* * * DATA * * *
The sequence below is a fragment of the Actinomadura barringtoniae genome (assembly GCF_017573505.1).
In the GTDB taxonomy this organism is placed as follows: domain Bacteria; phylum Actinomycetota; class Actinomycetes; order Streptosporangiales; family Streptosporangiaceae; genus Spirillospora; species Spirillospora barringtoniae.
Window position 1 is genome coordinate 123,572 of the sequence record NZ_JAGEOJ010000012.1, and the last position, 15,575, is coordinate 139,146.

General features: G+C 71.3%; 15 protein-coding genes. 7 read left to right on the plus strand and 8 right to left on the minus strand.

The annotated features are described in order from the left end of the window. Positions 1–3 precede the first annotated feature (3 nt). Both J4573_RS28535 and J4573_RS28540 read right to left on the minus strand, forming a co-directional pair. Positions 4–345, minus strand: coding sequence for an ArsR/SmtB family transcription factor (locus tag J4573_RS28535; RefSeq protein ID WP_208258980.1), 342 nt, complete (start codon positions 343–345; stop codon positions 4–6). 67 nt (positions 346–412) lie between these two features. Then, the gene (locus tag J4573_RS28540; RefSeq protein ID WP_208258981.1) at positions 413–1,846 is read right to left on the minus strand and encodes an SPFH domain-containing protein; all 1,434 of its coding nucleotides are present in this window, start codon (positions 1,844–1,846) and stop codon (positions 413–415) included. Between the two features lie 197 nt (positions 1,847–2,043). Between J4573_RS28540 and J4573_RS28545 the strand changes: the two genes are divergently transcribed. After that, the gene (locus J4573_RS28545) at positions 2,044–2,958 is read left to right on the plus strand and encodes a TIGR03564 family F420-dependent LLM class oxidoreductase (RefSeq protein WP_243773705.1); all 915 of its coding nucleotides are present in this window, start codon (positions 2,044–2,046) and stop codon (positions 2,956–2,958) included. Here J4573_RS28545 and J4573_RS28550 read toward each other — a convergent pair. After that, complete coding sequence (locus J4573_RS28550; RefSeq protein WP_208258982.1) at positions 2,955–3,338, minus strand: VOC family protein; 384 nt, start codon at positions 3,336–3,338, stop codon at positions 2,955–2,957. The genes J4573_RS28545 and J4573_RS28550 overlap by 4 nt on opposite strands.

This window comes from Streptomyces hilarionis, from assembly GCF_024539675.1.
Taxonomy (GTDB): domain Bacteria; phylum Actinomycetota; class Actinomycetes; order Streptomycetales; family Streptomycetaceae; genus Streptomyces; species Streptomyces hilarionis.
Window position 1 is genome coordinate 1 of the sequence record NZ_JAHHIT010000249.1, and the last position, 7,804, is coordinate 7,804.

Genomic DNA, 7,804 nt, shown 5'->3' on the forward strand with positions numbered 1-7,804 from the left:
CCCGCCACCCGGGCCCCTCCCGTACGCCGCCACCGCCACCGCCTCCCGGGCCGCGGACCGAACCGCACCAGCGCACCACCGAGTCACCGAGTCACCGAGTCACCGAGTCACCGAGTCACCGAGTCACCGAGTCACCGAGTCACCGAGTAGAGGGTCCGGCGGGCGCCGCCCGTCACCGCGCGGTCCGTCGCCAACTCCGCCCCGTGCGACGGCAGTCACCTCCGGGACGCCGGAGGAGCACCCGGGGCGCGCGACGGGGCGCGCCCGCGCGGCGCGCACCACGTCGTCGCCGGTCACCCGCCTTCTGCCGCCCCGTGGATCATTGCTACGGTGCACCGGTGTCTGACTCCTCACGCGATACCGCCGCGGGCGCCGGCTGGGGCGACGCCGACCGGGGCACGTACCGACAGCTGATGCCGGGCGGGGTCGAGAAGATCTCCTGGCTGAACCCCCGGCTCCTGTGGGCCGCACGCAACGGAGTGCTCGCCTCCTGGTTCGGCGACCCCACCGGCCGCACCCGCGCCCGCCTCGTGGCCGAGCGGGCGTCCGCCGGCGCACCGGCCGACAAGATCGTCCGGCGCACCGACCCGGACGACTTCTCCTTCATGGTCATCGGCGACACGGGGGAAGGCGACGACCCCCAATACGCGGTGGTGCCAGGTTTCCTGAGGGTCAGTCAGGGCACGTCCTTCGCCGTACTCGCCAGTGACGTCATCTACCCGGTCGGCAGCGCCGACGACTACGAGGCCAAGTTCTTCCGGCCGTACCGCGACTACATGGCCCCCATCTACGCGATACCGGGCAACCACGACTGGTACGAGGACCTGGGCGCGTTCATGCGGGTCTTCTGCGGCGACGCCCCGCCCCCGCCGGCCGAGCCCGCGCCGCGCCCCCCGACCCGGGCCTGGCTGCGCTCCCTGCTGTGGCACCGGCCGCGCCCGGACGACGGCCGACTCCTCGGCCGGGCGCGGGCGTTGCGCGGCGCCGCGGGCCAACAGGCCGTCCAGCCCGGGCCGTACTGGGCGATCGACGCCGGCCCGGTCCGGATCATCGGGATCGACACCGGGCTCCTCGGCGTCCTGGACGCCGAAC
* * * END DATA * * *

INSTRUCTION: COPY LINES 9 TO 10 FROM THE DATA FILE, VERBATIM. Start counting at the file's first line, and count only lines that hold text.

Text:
Genomic DNA, 7,804 nt, shown 5'->3' on the forward strand with positions numbered 1-7,804 from the left:
CCCGCCACCCGGGCCCCTCCCGTACGCCGCCACCGCCACCGCCTCCCGGGCCGCGGACCGAACCGCACCAGCGCACCACCGAGTCACCGAGTCACCGAGTCACCGAGTCACCGAGTCACCGAGTCACCGAGTCACCGAGTCACCGAGTAGAGGGTCCGGCGGGCGCCGCCCGTCACCGCGCGGTCCGTCGCCAACTCCGCCCCGTGCGACGGCAGTCACCTCCGGGACGCCGGAGGAGCACCCGGGGCGCGCGACGGGGCGCGCCCGCGCGGCGCGCACCACGTCGTCGCCGGTCACCCGCCTTCTGCCGCCCCGTGGATCATTGCTACGGTGCACCGGTGTCTGACTCCTCACGCGATACCGCCGCGGGCGCCGGCTGGGGCGACGCCGACCGGGGCACGTACCGACAGCTGATGCCGGGCGGGGTCGAGAAGATCTCCTGGCTGAACCCCCGGCTCCTGTGGGCCGCACGCAACGGAGTGCTCGCCTCCTGGTTCGGCGACCCCACCGGCCGCACCCGCGCCCGCCTCGTGGCCGAGCGGGCGTCCGCCGGCGCACCGGCCGACAAGATCGTCCGGCGCACCGACCCGGACGACTTCTCCTTCATGGTCATCGGCGACACGGGGGAAGGCGACGACCCCCAATACGCGGTGGTGCCAGGTTTCCTGAGGGTCAGTCAGGGCACGTCCTTCGCCGTACTCGCCAGTGACGTCATCTACCCGGTCGGCAGCGCCGACGACTACGAGGCCAAGTTCTTCCGGCCGTACCGCGACTACATGGCCCCCATCTACGCGATACCGGGCAACCACGACTGGTACGAGGACCTGGGCGCGTTCATGCGGGTCTTCTGCGGCGACGCCCCGCCCCCGCCGGCCGAGCCCGCGCCGCGCCCCCCGACCCGGGCCTGGCTGCGCTCCCTGCTGTGGCACCGGCCGCGCCCGGACGACGGCCGACTCCTCGGCCGGGCGCGGGCGTTGCGCGGCGCCGCGGGCCAACAGGCCGTCCAGCCCGGGCCGTACTGGGCGATCGACGCCGGCCCGGTCCGGATCATCGGGATCGACACCGGGCTCCTCGGCGTCCTGGACGCCGAAC